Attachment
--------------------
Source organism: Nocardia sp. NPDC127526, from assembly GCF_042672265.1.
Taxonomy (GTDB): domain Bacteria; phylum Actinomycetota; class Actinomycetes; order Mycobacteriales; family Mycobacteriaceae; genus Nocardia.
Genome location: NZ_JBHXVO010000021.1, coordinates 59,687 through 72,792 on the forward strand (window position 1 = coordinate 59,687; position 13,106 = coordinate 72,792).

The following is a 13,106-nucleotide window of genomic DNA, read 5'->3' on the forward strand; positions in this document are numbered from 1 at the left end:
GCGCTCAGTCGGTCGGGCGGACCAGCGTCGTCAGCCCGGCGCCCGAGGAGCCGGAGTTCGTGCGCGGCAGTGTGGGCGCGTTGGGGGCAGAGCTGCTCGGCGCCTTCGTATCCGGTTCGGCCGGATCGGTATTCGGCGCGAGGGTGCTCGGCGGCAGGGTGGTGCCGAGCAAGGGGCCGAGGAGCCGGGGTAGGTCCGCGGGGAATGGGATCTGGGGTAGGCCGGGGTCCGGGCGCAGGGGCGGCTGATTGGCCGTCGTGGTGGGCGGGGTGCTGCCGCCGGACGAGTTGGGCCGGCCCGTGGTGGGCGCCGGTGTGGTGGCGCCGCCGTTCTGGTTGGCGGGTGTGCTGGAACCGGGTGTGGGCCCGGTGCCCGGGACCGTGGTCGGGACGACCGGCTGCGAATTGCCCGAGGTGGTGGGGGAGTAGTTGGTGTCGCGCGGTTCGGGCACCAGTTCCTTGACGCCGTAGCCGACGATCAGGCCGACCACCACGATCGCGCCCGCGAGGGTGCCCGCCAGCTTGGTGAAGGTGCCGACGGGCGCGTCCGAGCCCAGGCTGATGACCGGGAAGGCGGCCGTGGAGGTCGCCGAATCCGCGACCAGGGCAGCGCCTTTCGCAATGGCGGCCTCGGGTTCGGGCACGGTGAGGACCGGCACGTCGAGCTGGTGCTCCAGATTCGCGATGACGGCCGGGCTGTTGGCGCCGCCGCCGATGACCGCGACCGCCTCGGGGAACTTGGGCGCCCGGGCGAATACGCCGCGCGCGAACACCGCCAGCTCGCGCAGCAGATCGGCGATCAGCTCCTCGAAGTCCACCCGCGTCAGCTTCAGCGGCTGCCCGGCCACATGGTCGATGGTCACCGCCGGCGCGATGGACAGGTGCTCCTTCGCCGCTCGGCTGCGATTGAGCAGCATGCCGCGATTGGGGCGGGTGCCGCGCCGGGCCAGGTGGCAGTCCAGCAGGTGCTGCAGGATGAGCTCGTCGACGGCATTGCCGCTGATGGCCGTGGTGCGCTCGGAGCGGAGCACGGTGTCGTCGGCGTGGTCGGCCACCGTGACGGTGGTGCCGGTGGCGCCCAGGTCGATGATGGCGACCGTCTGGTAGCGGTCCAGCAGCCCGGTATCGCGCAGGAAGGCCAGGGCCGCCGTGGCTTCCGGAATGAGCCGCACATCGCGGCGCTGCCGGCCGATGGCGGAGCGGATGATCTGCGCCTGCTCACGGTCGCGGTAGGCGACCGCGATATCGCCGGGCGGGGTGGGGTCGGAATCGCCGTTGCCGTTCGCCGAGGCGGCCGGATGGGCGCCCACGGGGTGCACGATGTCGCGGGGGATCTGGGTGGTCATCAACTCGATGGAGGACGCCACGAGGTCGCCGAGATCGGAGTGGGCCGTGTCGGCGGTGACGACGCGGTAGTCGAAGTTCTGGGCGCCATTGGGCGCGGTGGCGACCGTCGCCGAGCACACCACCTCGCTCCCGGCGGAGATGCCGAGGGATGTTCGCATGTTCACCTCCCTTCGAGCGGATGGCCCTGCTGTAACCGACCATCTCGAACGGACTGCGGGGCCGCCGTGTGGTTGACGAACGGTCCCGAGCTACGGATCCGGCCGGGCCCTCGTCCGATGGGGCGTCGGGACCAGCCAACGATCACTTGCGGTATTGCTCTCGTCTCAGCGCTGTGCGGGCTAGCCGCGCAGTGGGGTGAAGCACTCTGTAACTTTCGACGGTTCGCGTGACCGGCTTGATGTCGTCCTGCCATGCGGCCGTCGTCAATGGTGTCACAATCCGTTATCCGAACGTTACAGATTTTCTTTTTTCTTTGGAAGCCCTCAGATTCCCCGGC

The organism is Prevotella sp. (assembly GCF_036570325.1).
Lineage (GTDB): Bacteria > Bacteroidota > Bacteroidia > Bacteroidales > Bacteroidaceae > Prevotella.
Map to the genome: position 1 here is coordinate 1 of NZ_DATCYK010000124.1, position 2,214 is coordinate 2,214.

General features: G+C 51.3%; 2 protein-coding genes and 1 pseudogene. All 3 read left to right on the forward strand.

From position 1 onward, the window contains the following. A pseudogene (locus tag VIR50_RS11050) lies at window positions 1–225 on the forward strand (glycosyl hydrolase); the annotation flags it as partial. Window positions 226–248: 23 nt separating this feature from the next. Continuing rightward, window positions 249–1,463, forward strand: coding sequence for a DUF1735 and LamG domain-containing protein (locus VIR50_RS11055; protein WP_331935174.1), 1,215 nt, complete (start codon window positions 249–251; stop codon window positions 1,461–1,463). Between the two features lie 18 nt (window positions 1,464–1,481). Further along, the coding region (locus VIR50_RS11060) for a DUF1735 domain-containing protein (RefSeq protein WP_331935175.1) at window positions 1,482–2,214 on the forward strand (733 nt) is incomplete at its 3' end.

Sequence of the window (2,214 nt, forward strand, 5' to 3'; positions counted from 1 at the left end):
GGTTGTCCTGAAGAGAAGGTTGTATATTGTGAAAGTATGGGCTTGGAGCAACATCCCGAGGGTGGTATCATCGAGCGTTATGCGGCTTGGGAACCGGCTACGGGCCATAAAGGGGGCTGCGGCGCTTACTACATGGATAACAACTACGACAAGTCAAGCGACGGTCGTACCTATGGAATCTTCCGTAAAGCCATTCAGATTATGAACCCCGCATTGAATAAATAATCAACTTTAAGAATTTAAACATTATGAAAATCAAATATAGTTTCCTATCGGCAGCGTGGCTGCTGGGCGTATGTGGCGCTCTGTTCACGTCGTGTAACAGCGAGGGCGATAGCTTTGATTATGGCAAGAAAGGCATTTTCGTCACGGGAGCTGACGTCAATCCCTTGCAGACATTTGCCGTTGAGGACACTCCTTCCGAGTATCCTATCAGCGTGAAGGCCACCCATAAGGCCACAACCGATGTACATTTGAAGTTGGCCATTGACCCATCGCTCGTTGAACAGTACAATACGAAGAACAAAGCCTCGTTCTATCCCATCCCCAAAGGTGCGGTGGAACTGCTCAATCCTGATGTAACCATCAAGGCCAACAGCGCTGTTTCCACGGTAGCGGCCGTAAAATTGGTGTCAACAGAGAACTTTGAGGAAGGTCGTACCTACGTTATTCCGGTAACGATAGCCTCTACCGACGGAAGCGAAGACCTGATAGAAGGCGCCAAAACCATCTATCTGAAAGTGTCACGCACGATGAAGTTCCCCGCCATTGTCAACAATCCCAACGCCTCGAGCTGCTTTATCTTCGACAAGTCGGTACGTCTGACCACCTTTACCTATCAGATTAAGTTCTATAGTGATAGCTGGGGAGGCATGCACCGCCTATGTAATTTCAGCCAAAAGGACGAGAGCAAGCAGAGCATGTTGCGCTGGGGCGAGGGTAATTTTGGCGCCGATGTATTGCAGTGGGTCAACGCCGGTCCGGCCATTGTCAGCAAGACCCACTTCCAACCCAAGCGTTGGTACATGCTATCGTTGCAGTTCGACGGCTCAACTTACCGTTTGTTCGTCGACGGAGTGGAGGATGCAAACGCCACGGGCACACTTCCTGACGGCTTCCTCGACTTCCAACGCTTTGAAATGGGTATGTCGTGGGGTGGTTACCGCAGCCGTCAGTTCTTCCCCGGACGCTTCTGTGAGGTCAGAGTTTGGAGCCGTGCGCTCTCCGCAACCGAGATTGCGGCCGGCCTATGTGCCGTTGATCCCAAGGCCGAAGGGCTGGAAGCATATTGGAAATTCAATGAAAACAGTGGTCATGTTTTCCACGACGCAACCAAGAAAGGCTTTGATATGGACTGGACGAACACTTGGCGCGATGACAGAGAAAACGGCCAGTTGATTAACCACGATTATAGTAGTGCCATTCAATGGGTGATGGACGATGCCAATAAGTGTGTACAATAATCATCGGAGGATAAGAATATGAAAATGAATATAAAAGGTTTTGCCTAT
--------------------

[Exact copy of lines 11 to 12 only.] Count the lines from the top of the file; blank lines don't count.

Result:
Sequence of the window (2,214 nt, forward strand, 5' to 3'; positions counted from 1 at the left end):
GGTTGTCCTGAAGAGAAGGTTGTATATTGTGAAAGTATGGGCTTGGAGCAACATCCCGAGGGTGGTATCATCGAGCGTTATGCGGCTTGGGAACCGGCTACGGGCCATAAAGGGGGCTGCGGCGCTTACTACATGGATAACAACTACGACAAGTCAAGCGACGGTCGTACCTATGGAATCTTCCGTAAAGCCATTCAGATTATGAACCCCGCATTGAATAAATAATCAACTTTAAGAATTTAAACATTATGAAAATCAAATATAGTTTCCTATCGGCAGCGTGGCTGCTGGGCGTATGTGGCGCTCTGTTCACGTCGTGTAACAGCGAGGGCGATAGCTTTGATTATGGCAAGAAAGGCATTTTCGTCACGGGAGCTGACGTCAATCCCTTGCAGACATTTGCCGTTGAGGACACTCCTTCCGAGTATCCTATCAGCGTGAAGGCCACCCATAAGGCCACAACCGATGTACATTTGAAGTTGGCCATTGACCCATCGCTCGTTGAACAGTACAATACGAAGAACAAAGCCTCGTTCTATCCCATCCCCAAAGGTGCGGTGGAACTGCTCAATCCTGATGTAACCATCAAGGCCAACAGCGCTGTTTCCACGGTAGCGGCCGTAAAATTGGTGTCAACAGAGAACTTTGAGGAAGGTCGTACCTACGTTATTCCGGTAACGATAGCCTCTACCGACGGAAGCGAAGACCTGATAGAAGGCGCCAAAACCATCTATCTGAAAGTGTCACGCACGATGAAGTTCCCCGCCATTGTCAACAATCCCAACGCCTCGAGCTGCTTTATCTTCGACAAGTCGGTACGTCTGACCACCTTTACCTATCAGATTAAGTTCTATAGTGATAGCTGGGGAGGCATGCACCGCCTATGTAATTTCAGCCAAAAGGACGAGAGCAAGCAGAGCATGTTGCGCTGGGGCGAGGGTAATTTTGGCGCCGATGTATTGCAGTGGGTCAACGCCGGTCCGGCCATTGTCAGCAAGACCCACTTCCAACCCAAGCGTTGGTACATGCTATCGTTGCAGTTCGACGGCTCAACTTACCGTTTGTTCGTCGACGGAGTGGAGGATGCAAACGCCACGGGCACACTTCCTGACGGCTTCCTCGACTTCCAACGCTTTGAAATGGGTATGTCGTGGGGTGGTTACCGCAGCCGTCAGTTCTTCCCCGGACGCTTCTGTGAGGTCAGAGTTTGGAGCCGTGCGCTCTCCGCAACCGAGATTGCGGCCGGCCTATGTGCCGTTGATCCCAAGGCCGAAGGGCTGGAAGCATATTGGAAATTCAATGAAAACAGTGGTCATGTTTTCCACGACGCAACCAAGAAAGGCTTTGATATGGACTGGACGAACACTTGGCGCGATGACAGAGAAAACGGCCAGTTGATTAACCACGATTATAGTAGTGCCATTCAATGGGTGATGGACGATGCCAATAAGTGTGTACAATAATCATCGGAGGATAAGAATATGAAAATGAATATAAAAGGTTTTGCCTAT